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The Encyclopedia of New Testament Textual Criticism


A. Sturz (who is about as sympathetic to the Byzantine text as anyone can be while not
being a pure Byzantine-prioritist) notes, “Hills [the leading exponent of this sort of
preservation] fails to show why the sovereign God must act in a particular way.” [Harry
A. Sturz, The Byzantine Text-Type & New Testament Textual Criticism (1984), p. 42.
Italics added.] (For more on this subject, see the article on Theology and Textual
But while these non-critics (and non-critical thinkers) make up the majority of those who
prefer Byzantine or Byzantine-like texts, they are not the entirety of the Byzantine-
priority movement. There are genuine textual scholars who prefer the Byzantine text,
and others who, without entirely approving it, would still give it a much greater place
than Hort did.
Critical Arguments for the Byzantine Text
The major names in this movement are Harry A. Sturz, (who, in The Byzantine Text-
Type & New Testament Textual Criticism, offers the case that the Byzantine type should
be considered just as early as the Alexandrian and “Western” types) and the two sets of
editors, Zane C. Hodges and Arthur L. Farstad (who published The Greek New
Testament According to the Majority Text) and Maurice A. Robinson and William G.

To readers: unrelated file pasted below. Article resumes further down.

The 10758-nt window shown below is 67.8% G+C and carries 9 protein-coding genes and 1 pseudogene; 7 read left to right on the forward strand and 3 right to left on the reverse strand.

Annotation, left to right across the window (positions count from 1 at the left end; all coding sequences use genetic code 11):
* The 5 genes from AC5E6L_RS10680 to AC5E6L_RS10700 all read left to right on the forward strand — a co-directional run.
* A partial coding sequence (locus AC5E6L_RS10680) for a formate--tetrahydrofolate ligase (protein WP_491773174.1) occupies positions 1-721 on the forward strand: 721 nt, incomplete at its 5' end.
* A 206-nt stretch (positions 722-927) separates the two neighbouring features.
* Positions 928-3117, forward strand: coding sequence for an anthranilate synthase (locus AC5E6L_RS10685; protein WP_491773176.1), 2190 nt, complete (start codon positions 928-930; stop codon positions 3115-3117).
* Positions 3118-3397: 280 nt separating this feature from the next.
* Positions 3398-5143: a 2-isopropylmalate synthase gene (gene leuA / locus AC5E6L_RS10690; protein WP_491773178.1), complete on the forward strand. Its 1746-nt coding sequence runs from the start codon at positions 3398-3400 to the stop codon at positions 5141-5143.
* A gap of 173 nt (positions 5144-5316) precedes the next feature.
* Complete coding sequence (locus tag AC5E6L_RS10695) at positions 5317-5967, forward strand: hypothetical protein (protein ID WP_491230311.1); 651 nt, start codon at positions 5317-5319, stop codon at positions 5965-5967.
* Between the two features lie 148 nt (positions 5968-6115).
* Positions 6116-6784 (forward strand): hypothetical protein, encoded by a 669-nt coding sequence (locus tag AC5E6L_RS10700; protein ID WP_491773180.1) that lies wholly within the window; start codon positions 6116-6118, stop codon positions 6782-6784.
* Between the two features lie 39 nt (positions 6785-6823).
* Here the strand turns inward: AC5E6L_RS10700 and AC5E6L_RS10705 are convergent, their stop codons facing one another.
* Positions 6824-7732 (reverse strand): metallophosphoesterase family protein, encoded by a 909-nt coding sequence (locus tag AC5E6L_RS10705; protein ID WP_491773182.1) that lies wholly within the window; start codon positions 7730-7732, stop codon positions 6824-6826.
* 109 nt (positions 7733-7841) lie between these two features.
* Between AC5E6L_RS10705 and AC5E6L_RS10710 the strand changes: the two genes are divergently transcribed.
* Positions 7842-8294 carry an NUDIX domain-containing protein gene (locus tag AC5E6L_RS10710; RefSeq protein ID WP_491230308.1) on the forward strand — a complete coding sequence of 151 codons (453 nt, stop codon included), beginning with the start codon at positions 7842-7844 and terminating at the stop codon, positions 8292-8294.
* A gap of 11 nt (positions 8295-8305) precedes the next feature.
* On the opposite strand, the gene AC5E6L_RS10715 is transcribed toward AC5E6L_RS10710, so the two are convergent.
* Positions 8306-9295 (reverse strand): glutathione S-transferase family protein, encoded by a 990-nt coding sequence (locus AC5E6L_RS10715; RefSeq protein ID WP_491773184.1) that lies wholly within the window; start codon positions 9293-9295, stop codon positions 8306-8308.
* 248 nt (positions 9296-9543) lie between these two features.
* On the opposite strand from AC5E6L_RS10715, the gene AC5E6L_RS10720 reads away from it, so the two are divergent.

Pierpont (who published The New Testament in the Original Greek according to the
Byzantine/Majority Textform).
Those who believe in Byzantine Priority on critical grounds usually offer three lines of
argument: First, that Hort's proof that the Byzantine text is late is false; second, that the
numerical preponderance of the Byzantine text is proof of its fundamental originality,
and third, that the readings of the Byzantine text are superior to those of other types (by
some standard or other). (Those such as Sturz who argue simply for Byzantine equality
obviously pursue only the ?rst line of argument.) Those wishing to see the claims of
these authors should consult Sturz or the arguments presented by Pierpont & Robinson.
The claim that the sheer number of Byzantine manuscripts proves the originality of the
type is most easily disposed of, since it is false on its face. This is the Fallacy of Number
— and it is a fallacy. By this argument, the predominant life on earth would be the
anaerobic bacteria (now in fact nearly extinct, as they die on contact with oxygen in the
air), and the human race would have originated in China. It is true that, if nothing
interferes with the transmission process (meaning that all manuscripts produce
approximately equal numbers of descendants), then the text found in the majority of
manuscripts would likely be the most original text. But there is no reason to think that
the transmission process was absolutely smooth — such things almost never are, in the
real world; those who claim that the history of the New Testament text is smooth must
The Encyclopedia of New Testament Textual Criticism
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